The Nature of War: A Veteran Recalls His Unlikely Friendship with Two Iraqi Boys

In this sad and beautiful cartoon, Oklahoma Army National Guard Specialist Justin Cliburn tells of his deployment in Iraq, where he formed an unlikely friendship with two young boys. He speaks with his wife, Deanne, about the lasting effect of that time and ponders the uncontrollable aspects of war.

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Elderly Toddlers Demonstrate That You Are As Young As You Feel

There is nothing cuter than a sweet old lady or man, except babies. This photo series combines the best of both worlds for some cuteness overload. For a New York Times article called “What if Age Is Nothing but Mind-Set?” about several behavioral psychology studies on aging, photographer Zachary Scott dressed up toddlers as grandparents. We love seeing animals in human clothes, but babies in adult clothes may have raised the aw-factor. With makeup, prosthetics, and a fair amount of photo editing, Scott made charming predictions of what six little kids might look like in 60 years.

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Origami Meets Mathematics In These Unbelievable Hand-Folded Designs

Sometimes it’s hard for non-math people to understand how anyone could be so passionate about it, but these tangible examples of mathematical topics make it easy for anyone to see the complex beauty. Using math to understand the laws behind paper folding, Professor Thomas C. Hull has created some origami sculptures that seem impossible. The geometric work above, called Pleated Multi-sliced Cone, was a collaboration between Hull and world renowned origami artist Robert J. Lang. Lang used a computer program called Mathematica to design the concept and crease pattern, which artist Ray Schamp printed on elephant hide paper, them Hull spent around 20 hours, over the course of 2 weeks, folding it into the final structure. In the video below, Hull discusses the implications of origami to show mathematical concepts and projections for the future of origami.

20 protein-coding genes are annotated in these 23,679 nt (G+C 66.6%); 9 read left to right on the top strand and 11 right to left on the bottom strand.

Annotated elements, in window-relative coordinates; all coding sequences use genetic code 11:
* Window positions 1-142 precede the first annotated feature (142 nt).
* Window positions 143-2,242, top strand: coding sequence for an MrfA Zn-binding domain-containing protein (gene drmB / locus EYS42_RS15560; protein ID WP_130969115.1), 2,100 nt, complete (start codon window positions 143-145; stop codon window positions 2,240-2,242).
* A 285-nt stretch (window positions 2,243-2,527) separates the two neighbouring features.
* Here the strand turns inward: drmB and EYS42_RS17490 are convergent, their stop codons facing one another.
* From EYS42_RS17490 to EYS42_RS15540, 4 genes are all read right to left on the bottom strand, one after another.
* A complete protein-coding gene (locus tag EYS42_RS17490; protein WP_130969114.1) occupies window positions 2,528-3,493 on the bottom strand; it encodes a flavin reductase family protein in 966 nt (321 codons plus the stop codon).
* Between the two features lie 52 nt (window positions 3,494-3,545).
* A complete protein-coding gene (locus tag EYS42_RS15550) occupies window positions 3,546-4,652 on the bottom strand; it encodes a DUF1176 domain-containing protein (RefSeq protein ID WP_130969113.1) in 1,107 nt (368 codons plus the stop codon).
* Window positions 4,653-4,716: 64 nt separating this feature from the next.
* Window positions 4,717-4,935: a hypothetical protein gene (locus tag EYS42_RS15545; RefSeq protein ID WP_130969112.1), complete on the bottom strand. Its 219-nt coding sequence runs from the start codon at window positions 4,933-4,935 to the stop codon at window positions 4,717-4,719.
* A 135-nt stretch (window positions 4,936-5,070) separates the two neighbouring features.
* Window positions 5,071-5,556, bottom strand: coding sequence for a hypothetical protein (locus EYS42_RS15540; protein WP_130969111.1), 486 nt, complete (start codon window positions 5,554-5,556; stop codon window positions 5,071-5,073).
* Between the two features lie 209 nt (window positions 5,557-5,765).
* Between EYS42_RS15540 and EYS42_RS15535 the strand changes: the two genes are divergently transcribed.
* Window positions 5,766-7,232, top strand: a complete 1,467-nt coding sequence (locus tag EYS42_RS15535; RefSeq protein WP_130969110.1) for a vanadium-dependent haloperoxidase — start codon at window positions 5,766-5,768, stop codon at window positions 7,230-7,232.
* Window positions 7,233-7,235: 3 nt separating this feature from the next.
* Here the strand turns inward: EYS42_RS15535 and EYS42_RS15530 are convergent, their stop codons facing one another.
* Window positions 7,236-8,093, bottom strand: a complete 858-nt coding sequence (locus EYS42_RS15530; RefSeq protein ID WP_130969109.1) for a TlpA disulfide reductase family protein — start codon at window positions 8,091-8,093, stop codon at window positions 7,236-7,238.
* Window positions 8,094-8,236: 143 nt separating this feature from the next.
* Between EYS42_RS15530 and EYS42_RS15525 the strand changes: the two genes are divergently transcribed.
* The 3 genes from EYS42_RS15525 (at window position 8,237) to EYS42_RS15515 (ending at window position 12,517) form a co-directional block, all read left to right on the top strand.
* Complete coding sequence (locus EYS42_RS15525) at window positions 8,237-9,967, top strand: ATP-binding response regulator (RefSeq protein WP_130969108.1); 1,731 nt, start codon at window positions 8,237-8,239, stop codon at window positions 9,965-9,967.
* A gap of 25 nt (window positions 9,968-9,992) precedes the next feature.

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Projection-Based Interactive Jewelry Of The Future by Neclumi

Neclumi asks, “Are we willing to abandon atoms of gold for the waves of light?” A brilliant jewelry line created in the minds of Polish art collective panGenerator, Neclumi necklaces and watches will make the future brighter. Trading in heavy metals for a picoprojector, the interactive jewelry will be run through a custom app with 4 options for movement. Airo mode will react to a pedometer to move with you as you walk. Sono mode will react to the ambient sound and your voice. Roto will use the compass to react to the rotation of your body. Movi will react to your body movement to bounce with you.

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This Danish Orchestra Ate the World’s Hottest Chili Peppers Before Playing

Members of the Danish National Chamber Orchestra recently played Tango Jalousie under the influence of one powerful substance: the world’s hottest chili peppers. Before performing the piece (by Danish composer Jacob Gade) each member downed one super-spicy chili: a Carolina Reaper, Trinidad Scorpion Moruga Blend or a Ghost Chili. These professionals held it together impressively… almost to the very end (a lot more impressive than standing there, like that video of 1,000 people eating ghost chilies that went viral earlier this year).